I want to talk about a dilemma that so many people face in their real estate investing decision process. In fact, I faced the same dilemma myself when I found myself divorced and hard up for cash.
The dilemma is simply this: What if you can only afford to buy one property? Not two or three, but just one? Which should you buy? Should you acquire a principal private residence (PPR) to live in, or should you buy an investment property?
The truth is that there is no one right answer for everyone; much depends on your own personal situation and how you view things.
As funny as it may sound, us females look at things just a little differently than you males do. Call it our nesting instinct, but women tend to want to own our home now. Men, on the other hand, tend to look at the cash flow aspect of property before they begin to think about finding their permanent home.
Neither perspective is wrong, just different. But as a real estate investor, I personally believe that until you’ve replaced your income two, three, or even four times over what you’re used to earning, via passive income from investment properties, you shouldn’t be buying your “dream” home. But that’s just me.
Having said that, it doesn’t mean that you shouldn’t own some kind of a home today. After all, the benefits of your own home are certainly plentiful if you go about it the right way. Let me explain…
For example, if you’re a young person or a young couple, and you want to buy a home, you can do so and reap the benefits of the First Home Owner Grant that many states still offer first time buyers. Depending upon in which state you intend to buy, you may be eligible to receive a grant from your state or territory of up to $15,000 if it’s a new home, so it’s definitely worth having if you qualify.
But there is more good news with buying your home. If the value of your home (PPR) rises, then when sell your home the capital gains are tax-free! When you consider that capital gains taxes on most other investments are 45%, you can see what an important and beneficial tax advantage home ownership can be.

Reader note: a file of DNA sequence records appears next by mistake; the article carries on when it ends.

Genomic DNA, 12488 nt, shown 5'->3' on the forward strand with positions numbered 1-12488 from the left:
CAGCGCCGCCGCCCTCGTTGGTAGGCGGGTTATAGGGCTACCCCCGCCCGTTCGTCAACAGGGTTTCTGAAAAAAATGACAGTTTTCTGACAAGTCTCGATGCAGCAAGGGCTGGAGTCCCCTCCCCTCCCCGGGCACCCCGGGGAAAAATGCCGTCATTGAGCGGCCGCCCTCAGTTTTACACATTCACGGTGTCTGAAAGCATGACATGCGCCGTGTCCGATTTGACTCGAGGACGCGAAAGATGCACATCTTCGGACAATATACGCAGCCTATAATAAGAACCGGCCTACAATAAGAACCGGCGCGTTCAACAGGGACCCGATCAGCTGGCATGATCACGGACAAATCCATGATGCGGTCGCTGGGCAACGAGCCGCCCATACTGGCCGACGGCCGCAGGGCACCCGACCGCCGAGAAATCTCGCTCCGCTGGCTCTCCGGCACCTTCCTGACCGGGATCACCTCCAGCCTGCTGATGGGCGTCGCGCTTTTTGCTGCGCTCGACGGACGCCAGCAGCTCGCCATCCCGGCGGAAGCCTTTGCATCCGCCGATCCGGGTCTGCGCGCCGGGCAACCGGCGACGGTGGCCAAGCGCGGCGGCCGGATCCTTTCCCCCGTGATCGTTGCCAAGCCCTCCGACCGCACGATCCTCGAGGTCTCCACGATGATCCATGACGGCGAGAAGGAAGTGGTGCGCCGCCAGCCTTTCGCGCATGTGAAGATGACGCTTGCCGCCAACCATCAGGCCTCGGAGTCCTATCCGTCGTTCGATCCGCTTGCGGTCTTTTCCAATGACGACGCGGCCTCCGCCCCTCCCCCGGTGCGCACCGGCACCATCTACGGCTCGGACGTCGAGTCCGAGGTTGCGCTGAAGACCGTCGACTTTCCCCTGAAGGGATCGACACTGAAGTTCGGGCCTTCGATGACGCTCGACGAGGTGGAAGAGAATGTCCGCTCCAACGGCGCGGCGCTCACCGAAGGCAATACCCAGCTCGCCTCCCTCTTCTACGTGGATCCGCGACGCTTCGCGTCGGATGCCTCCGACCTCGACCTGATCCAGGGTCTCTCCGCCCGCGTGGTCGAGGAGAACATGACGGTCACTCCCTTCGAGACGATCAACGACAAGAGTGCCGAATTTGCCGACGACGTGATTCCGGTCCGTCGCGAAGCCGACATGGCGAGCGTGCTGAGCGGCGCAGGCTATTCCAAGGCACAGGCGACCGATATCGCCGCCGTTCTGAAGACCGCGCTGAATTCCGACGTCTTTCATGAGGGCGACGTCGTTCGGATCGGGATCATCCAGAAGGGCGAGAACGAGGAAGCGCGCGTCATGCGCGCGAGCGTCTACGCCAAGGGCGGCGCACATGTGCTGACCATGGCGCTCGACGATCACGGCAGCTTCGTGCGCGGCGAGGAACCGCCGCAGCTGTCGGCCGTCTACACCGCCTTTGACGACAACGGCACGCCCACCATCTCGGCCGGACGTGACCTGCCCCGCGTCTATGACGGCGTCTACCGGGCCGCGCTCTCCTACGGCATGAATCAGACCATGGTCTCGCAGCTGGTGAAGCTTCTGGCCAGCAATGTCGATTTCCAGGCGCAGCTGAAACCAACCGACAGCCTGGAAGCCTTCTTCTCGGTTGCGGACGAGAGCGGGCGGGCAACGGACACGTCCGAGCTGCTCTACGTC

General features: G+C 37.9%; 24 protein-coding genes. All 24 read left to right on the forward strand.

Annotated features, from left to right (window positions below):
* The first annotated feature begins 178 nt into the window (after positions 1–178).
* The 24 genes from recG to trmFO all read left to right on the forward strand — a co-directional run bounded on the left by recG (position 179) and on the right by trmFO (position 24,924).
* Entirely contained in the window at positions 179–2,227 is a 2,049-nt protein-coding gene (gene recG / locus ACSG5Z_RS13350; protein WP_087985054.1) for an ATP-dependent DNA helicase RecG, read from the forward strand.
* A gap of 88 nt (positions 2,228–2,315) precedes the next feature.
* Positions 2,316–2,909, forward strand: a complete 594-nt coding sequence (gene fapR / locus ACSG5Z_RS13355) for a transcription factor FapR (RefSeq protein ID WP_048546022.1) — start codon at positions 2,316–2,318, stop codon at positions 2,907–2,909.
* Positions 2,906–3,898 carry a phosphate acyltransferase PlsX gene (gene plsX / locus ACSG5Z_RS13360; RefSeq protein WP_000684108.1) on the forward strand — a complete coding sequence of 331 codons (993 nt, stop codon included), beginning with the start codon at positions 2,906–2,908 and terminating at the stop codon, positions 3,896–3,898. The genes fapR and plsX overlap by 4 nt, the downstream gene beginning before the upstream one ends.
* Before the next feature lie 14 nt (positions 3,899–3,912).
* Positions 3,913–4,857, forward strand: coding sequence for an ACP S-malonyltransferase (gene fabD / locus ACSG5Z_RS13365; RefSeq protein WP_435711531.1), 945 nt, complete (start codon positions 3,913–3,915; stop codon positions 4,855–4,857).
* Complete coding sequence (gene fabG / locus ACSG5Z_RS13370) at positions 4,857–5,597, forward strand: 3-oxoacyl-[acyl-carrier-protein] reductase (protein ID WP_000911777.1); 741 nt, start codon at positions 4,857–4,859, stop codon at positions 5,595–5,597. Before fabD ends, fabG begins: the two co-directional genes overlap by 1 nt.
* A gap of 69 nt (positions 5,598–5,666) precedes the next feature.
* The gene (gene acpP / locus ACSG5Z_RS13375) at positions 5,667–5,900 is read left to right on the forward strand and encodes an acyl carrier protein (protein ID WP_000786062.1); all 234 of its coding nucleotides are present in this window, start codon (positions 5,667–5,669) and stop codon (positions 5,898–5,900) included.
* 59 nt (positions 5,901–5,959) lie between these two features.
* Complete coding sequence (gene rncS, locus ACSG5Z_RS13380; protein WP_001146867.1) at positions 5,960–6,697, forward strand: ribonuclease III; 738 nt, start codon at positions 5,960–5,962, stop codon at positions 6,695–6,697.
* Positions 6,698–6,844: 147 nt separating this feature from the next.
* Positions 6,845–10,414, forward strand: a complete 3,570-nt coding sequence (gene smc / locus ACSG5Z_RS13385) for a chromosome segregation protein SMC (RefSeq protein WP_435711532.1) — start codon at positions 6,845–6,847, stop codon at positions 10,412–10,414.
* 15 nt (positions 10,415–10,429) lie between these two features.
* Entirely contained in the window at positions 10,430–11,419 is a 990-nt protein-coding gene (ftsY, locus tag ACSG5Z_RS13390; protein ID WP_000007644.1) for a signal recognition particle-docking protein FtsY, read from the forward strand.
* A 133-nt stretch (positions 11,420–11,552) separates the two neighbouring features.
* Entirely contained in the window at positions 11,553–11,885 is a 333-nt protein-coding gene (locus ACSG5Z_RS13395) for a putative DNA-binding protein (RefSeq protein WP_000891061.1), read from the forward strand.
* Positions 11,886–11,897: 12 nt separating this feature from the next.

The fact is that there are numerous ways the laws favor people owning their homes. For example, The First Home–New Home scheme gives exemptions or concessions on transfer duty for first home purchases in NSW. It also applies to those buying vacant land on which they intend to build their first home.
The First Home–New Home plan gives eligible buyers full stamp duty exemptions on transfer duty on new homes valued up to $550,000. If the home costs more, partial concessions on transfer duty apply for new homes valued between $550,000 and $650,000.
And if you buy vacant land to build a home on, you will owe no stamp duty on lots valued up to $350,000 and get a concession on duty for vacant land valued between $350,000 and $450,000.
And building your home can be a very smart way to go. Not only do you get to build your home how you want it, but also you create instant value above the costs of the home right away. You can literally “manufacture” growth in the value of home. Be careful with this scenario, however.
If you build in a subdivision, once the housing division has been completed, the values often drop since the marketers will walk away with 30-40% profit once their sales of homes are complete. Building on an individual lot outside of a subdivision can give you more protection from that happening.
But there are other important factors to think about if you’re buying a home. Say, for example, your job pays you $50,000 per year and you have two properties from which to choose:
Property #1, a PPR, is close to work but has no land attached to it. You like it because it’s convenient to your work and town. Also, it has a payment you can afford.
Property#2, also a PPR, is not close to work–say a 45-minute drive each way and is also affordable. But it also has land attached, which can be subdivided and sold for $50,000. The question in this case is, ‘should you value convenience over income?’
If you look at it as a real estate investor, the answer is clear: Property #2 is the one you should buy. Even though it takes longer to get to work and back everyday, you will have gained $50,000 tax-free when you sell it, which turns out to more than a year’s income to you! Now which property do you think is really more “convenient?”
Another fantastic option is to buy the investment property first and then buy the PPR with the First Homeowner Grant. Of course, there are some specific steps you need to be aware of to do this, but it is certainly worth it!